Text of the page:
'Hopefully,' Kieren thought, as he lay flat on his back gazing at the heavens, 'the moon will provide enough light for the guards to keep us safe, without giving off sufficient brilliance to reveal our presence to outsiders.'

Kieren also took note of the vast array of stars, which were far more numerous than he had ever imagined. In the woods he'd only been able to observe a few stars at a time, but here in the open the firmament was awash in glowing dots of light. Some of the various objects seemed to twinkle, as they produced their own illumination, while others merely reflected the light from the bodies that glowed nearby.

For the first time, Kieren was not only aware of the vast quantity of objects that appeared in the nighttime sky, but he also began to notice that certain combinations seemed to form patterns. Before long, he even started to recognize the outline of various shapes being formed against the dark hue of the heavens. He continued to distinguish as many of these patterns as he could, which ranged from very simple shapes to far more complicated combinations. Kieren even thought some of the patterns formed the outline of animals or members of one of the races living in Tarolia. He was completely consumed by these intriguing phenomena and continued to study the sky, until his weary body finally gave out and he lost consciousness.

The following morning, Kieren awakened shortly after the first rays of sunlight began to dance off of his eyelids. This time, however, the disturbance seemed to be even brighter than when it had happened the previous morning. Seeing his friends were still asleep, he gave them a few more minutes before gently waking them. He wanted to make sure they all had sufficient time to down a hasty breakfast first, before resuming their journey.

As the boys chatted and stretched, they also continued to glance around at their surroundings. They were totally fascinated by this unique landscape and their curiosity enticed them to want to investigate it further. The problem was, they were also slightly worried about what else they might find lurking there. Kieren was the first to tackle this dilemma by summoning the resolve he had mentioned the previous evening. He was determined to emulate the courage of the great kings he had grown to admire and quietly announced his intentions to his friends.

"I'm not going to pass up this opportunity and sit around like a frightened child," he told the others. "I'm going to ask Beraut for permission to look around."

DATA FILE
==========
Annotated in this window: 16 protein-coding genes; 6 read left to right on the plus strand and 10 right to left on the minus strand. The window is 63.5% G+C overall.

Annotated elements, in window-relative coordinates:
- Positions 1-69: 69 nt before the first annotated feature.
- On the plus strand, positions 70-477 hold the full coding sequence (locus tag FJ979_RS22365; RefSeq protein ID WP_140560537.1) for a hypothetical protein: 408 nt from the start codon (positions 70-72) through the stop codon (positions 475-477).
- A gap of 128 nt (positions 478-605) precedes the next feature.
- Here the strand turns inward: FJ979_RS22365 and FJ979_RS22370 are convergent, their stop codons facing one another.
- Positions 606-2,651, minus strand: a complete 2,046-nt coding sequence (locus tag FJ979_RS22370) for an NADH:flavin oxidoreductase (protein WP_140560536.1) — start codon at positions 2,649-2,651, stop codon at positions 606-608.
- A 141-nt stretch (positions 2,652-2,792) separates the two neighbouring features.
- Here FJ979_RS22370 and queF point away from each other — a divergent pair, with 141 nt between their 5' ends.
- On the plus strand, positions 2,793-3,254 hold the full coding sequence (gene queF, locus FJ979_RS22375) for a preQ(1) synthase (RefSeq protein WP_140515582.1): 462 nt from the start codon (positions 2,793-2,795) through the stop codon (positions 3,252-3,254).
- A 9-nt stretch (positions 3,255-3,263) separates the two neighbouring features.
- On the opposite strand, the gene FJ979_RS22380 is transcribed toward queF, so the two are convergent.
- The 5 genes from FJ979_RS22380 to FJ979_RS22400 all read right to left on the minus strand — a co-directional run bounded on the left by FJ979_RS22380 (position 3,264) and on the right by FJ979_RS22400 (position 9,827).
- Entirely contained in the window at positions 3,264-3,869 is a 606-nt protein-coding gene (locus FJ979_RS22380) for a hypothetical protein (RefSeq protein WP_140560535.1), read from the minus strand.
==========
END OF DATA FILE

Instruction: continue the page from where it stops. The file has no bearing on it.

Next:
"You're crazy," Romaric quickly chided him. "Who knows what might be out there. There could be vicious animals hiding just out of sight or even people that might wish to do us harm."

"Yes," Garreth agreed, "there could be spies out there that have been watching us all night long and waiting for a chance to kill us, a few at a time."

"Just listen to yourselves!" Kieren scolded. "You sound like scared babies. If Beraut and these warriors can't protect us, then what difference would it make? You don't have to join me if you don't want to, but I'm going to do this."

The two elves looked as if they had been backed into a corner and wondered if they should follow Kieren's lead. Hurriedly, they whispered between themselves, before turning back to face their friend.

"If you are going to do this, then we are too," Romaric announced, with Garreth nodding at his side. "We made an oath, remember? No matter what we do, we'll do it together."

"Yes, and we'll defend each other to the death," Garreth added, with more bravado than he thought he had in him.

Kieren now eyed his two friends, while thinking about their words. Finally, his lips began to curl into a smile, as their offer sank in.

"Agreed," he stated.

Kieren then reached out and grasped each friend's hand in his. He then placed his palm against the palm of one of their hands and intertwined their fingers. This was the elfin sign that a promise had been made and agreed to.

"Brothers to the end, together in everything we do," Kieren added.

Once he had done this, the trio went to find the wizard. They still needed to get his permission first, before they could go off and investigate.

"Please, Beraut, just let us check out some of the area," Kieren pleaded. "We've never seen anything like this before and there is probably even more to discover."